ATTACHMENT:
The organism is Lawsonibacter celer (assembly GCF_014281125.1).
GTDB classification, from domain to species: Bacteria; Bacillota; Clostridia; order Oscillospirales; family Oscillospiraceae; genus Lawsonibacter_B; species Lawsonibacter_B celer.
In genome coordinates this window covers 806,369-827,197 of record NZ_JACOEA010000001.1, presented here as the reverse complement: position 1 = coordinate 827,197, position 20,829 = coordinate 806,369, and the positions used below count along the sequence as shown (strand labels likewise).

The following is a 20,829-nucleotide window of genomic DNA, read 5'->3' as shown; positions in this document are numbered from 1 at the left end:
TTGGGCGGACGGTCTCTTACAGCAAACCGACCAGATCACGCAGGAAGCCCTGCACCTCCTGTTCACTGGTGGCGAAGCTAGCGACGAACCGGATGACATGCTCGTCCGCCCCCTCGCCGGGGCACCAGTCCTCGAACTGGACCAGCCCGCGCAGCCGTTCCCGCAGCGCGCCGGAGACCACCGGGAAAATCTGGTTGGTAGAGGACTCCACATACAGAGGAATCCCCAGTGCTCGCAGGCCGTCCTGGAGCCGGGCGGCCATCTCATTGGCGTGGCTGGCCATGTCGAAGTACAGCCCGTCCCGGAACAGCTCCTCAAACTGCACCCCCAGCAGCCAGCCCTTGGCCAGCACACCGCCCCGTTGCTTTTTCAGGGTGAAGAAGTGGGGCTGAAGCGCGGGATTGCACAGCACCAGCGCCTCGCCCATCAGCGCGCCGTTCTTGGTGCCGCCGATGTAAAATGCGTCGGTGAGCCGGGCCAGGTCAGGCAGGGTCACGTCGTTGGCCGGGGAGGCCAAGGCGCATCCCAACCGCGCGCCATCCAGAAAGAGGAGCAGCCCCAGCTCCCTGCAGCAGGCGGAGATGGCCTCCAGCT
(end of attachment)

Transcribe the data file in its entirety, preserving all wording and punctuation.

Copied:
The organism is Lawsonibacter celer (assembly GCF_014281125.1).
GTDB classification, from domain to species: Bacteria; Bacillota; Clostridia; order Oscillospirales; family Oscillospiraceae; genus Lawsonibacter_B; species Lawsonibacter_B celer.
In genome coordinates this window covers 806,369-827,197 of record NZ_JACOEA010000001.1, presented here as the reverse complement: position 1 = coordinate 827,197, position 20,829 = coordinate 806,369, and the positions used below count along the sequence as shown (strand labels likewise).

The following is a 20,829-nucleotide window of genomic DNA, read 5'->3' as shown; positions in this document are numbered from 1 at the left end:
TTGGGCGGACGGTCTCTTACAGCAAACCGACCAGATCACGCAGGAAGCCCTGCACCTCCTGTTCACTGGTGGCGAAGCTAGCGACGAACCGGATGACATGCTCGTCCGCCCCCTCGCCGGGGCACCAGTCCTCGAACTGGACCAGCCCGCGCAGCCGTTCCCGCAGCGCGCCGGAGACCACCGGGAAAATCTGGTTGGTAGAGGACTCCACATACAGAGGAATCCCCAGTGCTCGCAGGCCGTCCTGGAGCCGGGCGGCCATCTCATTGGCGTGGCTGGCCATGTCGAAGTACAGCCCGTCCCGGAACAGCTCCTCAAACTGCACCCCCAGCAGCCAGCCCTTGGCCAGCACACCGCCCCGTTGCTTTTTCAGGGTGAAGAAGTGGGGCTGAAGCGCGGGATTGCACAGCACCAGCGCCTCGCCCATCAGCGCGCCGTTCTTGGTGCCGCCGATGTAAAATGCGTCGGTGAGCCGGGCCAGGTCAGGCAGGGTCACGTCGTTGGCCGGGGAGGCCAAGGCGCATCCCAACCGCGCGCCATCCAGAAAGAGGAGCAGCCCCAGCTCCCTGCAGCAGGCGGAGATGGCCTCCAGCT